Matter by Iain M Banks

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Matter by Iain M Banks

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Category: Science Fiction
Rating: 4/5
Reviewer: Magda Healey
Reviewed by Magda Healey
Summary: A tale of galactic intrigue and Special Circumstances action with a panache and in a style that confirms the author's place at the very pinnacle of his genre. The characters are particularly well done: humane, interesting, and naturally developing throughout. The last part is weaker & the conclusions bit rushed, but still very much recommended to all fans.
Buy? Maybe Borrow? Yes
Pages: 656 Date: February 2009
Publisher: Orbit
ISBN: 978-1841494197

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A king of Sarl dies - seemingly in battle, but really by the hand of his right-hand man and friend. On of his sons runs away with his trusty servant to seek help from the representatives of civilisations so advanced that they are practically gods. A Special Circumstances agent, once the unruly princess and daughter of the king, on learning of his demise decides to get de-fanged and go back to a world which she thought she had left for good. The other son, for now Prince Regent, dodges several assassination attempts while personally supervising the discovery of a mysterious, unimaginably ancient and seemingly sentient artefact. Two of the most advanced civilisations in the Galaxy, the Morthanveld and The Culture, dance round each other trying to figure out why exactly one of the client cultures of Morthanveld created a phantom fleet of warships.

And all of the action seems to concentrate and point to the strange and fascinating artificial world of Sursamen, a so called Shellworld, a sphere comprising 14 levels of various habitats layered above a core inhabited by a creature called a WorldGod.

As usual, Banks spins his tale of galactic intrigue and Special Circumstances action with a panache and in a style that confirms his place at the very pinnacle of his genre. The characters are particularly well done this time, humane, interesting, and noticeably and naturally developing throughout the novel.

A lot of the action takes place in a primitive world of Sarl, living a quasi-feudal existence on one of the levels of Sursamen: and presents a convincing picture of how such a culture could function in a world where the most advanced civilisations attained practical immortality, faster than light travel and developed AI so advanced that spacesuits and missiles are technically more intelligent than humans.

With all its shameless space-operatic paraphernalia, socially it's a much more realistic picture and I couldn't stop making analogies to our own small world in which the technological distance between some of the poorest indigenous people in the world and the richest citizens of the most developed countries presents a similar contrast. But then, most of the sf is about here and now anyway.

The title hints at the philosophical implications touching on the basic onthology of the whole world, while the big moral themes of intervention, independence and what exactly it means to be a god (or a godlike civilisation) recurring in all Culture/Special Circumstances novels surface quite a few times, especially in the middle part of the Matter, providing, in passing, one of the best if perverse anti-solipsist (and, incidentally, anti-theist) arguments I have encountered in popular fiction.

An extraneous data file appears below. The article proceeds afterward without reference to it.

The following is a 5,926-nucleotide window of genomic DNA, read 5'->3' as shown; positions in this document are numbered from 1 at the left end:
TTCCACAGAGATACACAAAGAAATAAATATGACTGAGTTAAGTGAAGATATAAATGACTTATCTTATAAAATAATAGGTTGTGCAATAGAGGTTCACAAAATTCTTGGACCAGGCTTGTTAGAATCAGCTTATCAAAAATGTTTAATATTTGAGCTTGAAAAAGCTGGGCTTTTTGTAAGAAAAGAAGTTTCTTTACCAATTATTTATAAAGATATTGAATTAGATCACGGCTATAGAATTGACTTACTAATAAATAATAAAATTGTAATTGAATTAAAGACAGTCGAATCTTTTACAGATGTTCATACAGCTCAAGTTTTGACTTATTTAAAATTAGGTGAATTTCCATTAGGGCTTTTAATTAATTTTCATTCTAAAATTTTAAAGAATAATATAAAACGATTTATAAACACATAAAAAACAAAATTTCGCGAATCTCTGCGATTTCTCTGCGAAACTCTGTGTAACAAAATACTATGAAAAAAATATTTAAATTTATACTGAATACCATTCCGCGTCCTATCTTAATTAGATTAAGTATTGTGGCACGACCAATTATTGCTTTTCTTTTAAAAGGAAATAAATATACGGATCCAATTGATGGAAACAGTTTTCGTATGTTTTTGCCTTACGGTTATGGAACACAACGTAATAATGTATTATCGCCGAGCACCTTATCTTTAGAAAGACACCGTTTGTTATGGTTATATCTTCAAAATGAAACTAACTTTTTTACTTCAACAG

All of that somehow, and not entirely beneficially, disappears in the action mayhem of the last third. I had a feeling that the last part of the novel was the weakest, with Banks somehow rushing to the resolution of the plot and thus losing some of the intellectual momentum of the earlier sections. The denouement, although of literally world shattering proportions , somehow lacked the convoluted sophistication I expected, while a lot of interesting things that could have been shown were not (and some that could have been safely missed were presented). But the ending is great, bringing to the reader a suitable surfeit of pan-galactic compassion in the face of yearning, longing and loss. Despite the demise of a significant proportion of the major characters, it's entirely satisfactory and not particularly depressing.

The spectacular imagination doesn't fail the author, and there is enough material in the Sursamen alone, never mind the whole concept of the Shellworlds, for 5 novels by lesser writers. Less usually, there is quite a lot of explaining in Matter - more than I have seen before in Iain M. Banks's novels, and although the tale becomes easier to understand thanks to those little lectures at the beginning, it also loses the suspense of uncertainty, so characteristic of the best Banksian space operas (and mainstream novels too). There are, also, occasionally, a few at least rather wordy paragraphs which could have been safely excised.

Still, a pretty riveting read, and a god reward for a long wait for the new Culture novel.

Thanks to the good people at Orbit for sending a copy to the Bookbag. We also have a review of The Hydrogen Sonata by Iain M Banks.

Those looking for a space opera with more of a technological angle will like Polity Agent by Neal Asher, while The Bookbag still thinks that in The Algebraist Banks fulfilled the space opera archetype with the most exemplary panache.

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